The greatest challenge facing small investors and Americans planning for retirement is figuring out how to get a good return from a safe investment. It’s interesting to note that the current housing recovery is not being driven by an increase in demand from buyers looking for a place to live. This time, the housing recovery is being led by big Wall Street players who are piling into the housing market.
Billionaires and private equity firms have dove into the housing market purchasing single family homes by the tens of thousands. According to the National Association of Realtors, cash buyers make up 32% of sales nationally and are comprised largely of investors. This group has poured over $10 billion into residential real estate purchases. Some of the largest investors include The Blackstone Group, Colony Capital, American Residential Properties and Waypoint Homes. The Blackstone Group alone purchased 20,000 homes and has spent $3.5 billion in the past year, while Colony Capital has purchased 8,000 homes at about $1 billion.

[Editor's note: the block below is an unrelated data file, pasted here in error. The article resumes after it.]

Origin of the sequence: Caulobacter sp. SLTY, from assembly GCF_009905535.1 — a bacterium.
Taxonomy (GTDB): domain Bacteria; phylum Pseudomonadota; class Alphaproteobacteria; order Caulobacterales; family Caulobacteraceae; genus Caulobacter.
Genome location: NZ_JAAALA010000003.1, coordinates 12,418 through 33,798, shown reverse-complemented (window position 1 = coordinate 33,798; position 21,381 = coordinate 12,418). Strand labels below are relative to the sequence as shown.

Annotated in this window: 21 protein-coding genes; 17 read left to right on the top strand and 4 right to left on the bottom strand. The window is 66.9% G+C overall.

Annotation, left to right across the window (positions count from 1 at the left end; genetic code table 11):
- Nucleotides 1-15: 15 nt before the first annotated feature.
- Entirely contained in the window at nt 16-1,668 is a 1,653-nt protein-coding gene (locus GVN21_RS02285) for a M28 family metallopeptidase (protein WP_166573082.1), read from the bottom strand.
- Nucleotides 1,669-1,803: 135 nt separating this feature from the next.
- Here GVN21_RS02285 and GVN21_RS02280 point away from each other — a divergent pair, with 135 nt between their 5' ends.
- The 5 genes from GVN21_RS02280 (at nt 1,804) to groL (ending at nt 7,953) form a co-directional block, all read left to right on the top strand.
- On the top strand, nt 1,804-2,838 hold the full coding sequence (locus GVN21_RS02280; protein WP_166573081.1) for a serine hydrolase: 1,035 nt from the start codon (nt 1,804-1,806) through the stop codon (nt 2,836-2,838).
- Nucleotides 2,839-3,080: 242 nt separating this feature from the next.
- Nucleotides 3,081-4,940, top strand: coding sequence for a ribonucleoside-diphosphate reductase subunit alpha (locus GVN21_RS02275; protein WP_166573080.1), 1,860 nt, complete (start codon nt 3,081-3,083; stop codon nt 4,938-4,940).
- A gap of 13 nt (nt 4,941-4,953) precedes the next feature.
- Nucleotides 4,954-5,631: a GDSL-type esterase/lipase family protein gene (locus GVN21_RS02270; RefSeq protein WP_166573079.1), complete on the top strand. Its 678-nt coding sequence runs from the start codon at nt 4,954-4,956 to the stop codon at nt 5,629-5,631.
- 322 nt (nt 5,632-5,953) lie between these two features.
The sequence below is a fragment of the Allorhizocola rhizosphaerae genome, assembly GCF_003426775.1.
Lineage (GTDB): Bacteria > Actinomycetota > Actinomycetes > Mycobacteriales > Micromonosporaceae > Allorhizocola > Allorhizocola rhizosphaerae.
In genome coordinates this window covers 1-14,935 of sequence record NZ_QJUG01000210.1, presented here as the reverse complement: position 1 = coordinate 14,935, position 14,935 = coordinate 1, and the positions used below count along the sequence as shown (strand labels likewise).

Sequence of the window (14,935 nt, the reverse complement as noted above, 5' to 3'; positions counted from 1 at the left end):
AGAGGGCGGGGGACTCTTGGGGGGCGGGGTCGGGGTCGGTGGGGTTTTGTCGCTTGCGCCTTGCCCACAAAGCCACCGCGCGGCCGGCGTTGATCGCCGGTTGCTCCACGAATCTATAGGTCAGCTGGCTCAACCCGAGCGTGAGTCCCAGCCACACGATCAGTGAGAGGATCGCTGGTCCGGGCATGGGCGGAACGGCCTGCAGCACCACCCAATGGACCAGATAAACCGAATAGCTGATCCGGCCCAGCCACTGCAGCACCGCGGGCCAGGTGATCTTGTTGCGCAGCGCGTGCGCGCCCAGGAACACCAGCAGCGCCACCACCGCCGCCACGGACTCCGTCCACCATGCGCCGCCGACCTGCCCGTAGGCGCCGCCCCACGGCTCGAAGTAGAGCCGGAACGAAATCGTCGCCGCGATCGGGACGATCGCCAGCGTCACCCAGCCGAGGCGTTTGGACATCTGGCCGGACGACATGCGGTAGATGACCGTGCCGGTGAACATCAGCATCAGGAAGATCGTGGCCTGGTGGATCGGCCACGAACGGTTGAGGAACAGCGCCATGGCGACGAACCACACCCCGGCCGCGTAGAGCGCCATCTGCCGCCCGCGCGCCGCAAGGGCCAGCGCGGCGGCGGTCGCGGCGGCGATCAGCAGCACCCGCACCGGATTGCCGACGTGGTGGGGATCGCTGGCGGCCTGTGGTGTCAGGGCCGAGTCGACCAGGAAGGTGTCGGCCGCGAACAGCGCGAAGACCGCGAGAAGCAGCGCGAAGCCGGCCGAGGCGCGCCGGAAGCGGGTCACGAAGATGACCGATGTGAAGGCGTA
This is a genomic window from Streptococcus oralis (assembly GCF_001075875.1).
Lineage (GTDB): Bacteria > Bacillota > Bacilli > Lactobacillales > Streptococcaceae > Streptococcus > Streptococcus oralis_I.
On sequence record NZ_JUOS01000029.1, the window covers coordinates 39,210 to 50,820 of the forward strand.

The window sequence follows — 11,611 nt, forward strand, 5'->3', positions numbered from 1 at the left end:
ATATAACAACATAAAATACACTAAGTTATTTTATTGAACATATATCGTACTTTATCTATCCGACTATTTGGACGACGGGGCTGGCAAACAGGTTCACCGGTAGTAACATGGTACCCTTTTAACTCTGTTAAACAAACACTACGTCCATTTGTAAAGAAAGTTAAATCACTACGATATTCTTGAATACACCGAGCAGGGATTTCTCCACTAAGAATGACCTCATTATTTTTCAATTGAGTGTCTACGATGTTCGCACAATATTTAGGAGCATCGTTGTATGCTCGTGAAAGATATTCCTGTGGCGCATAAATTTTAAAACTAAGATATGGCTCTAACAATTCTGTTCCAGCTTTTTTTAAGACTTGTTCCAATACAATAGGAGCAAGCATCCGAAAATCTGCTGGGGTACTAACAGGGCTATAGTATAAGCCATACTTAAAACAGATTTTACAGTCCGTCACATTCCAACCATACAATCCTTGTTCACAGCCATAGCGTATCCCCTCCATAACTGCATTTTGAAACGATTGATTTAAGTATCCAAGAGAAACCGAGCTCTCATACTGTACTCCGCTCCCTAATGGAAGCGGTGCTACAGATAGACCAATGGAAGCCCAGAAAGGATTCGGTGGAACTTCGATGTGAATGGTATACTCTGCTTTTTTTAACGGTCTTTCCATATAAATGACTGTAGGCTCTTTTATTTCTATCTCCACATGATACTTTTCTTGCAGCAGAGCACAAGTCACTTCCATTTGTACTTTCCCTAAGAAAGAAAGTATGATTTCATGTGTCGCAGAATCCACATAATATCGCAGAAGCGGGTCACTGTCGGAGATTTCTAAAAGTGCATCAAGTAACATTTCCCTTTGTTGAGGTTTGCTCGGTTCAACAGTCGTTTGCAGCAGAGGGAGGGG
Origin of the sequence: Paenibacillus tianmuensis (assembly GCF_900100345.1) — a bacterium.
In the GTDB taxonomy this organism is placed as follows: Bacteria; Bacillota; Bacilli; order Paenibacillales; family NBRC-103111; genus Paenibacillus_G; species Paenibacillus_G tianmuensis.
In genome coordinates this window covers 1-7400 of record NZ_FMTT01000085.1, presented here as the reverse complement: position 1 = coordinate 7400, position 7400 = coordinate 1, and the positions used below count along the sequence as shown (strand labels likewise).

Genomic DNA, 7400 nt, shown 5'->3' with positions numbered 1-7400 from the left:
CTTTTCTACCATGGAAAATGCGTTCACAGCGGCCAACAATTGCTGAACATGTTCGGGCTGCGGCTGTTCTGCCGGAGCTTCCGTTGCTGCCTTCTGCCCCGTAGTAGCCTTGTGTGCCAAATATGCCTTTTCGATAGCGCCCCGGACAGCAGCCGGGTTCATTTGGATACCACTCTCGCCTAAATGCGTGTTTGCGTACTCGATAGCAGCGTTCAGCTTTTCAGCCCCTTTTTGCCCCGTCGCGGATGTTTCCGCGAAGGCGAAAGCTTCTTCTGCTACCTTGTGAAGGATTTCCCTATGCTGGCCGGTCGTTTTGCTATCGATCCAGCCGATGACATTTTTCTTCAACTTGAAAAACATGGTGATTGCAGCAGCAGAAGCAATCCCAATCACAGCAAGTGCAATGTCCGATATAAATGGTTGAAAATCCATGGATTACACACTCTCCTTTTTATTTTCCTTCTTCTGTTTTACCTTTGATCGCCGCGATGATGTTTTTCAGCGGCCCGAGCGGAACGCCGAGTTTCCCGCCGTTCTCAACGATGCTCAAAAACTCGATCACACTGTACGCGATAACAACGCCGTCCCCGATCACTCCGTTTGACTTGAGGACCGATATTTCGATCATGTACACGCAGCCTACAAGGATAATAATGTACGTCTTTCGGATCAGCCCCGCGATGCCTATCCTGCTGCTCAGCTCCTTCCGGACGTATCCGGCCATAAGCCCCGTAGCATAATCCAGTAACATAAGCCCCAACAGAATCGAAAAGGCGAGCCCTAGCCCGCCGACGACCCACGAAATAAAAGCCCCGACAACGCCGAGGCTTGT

These large investment firms have chosen real estate because of the attractive rental returns that have been driven by low interest rates engineered by the Federal Reserve and high demand from homeowners who have lost their homes to foreclosure and short sales. According to US Census figures, 12% of all US households, about 14 million people, are presently renting and the average tenant rents for about 4.5 years, making real estate a stable investment option. That number is expected to increase as more families who don’t have strong enough credit or enough savings are locked out of homeownership. According to Christopher Thornburg of Beacon Economics, we are at the beginning of a rental boom.
The criteria employed by the investor groups include:
- Markets with cheap housing
- Job growth
- Neighborhoods with low crime rates and good schools
- Properties near freeways and shopping areas
Investment in residential housing has always been attractive to professionals such as doctors, lawyers and accountants, yet many investors in this group have chosen to stay on the sidelines because they were burned by real estate investments made at the height of the boom. Although the strategy at that time was terrible, every investor knows that timing is everything. At the present time, properties can be bought with cheap borrowed money and may be undervalued. If past boom and bust cycles are any indication, housing prices should increase significantly from their recession lows. Additionally, the yield from renting the property out should be very attractive indeed. Investors with cash should follow the lead of the big equity firms and take advantage of the window of opportunity before prices go up and it closes.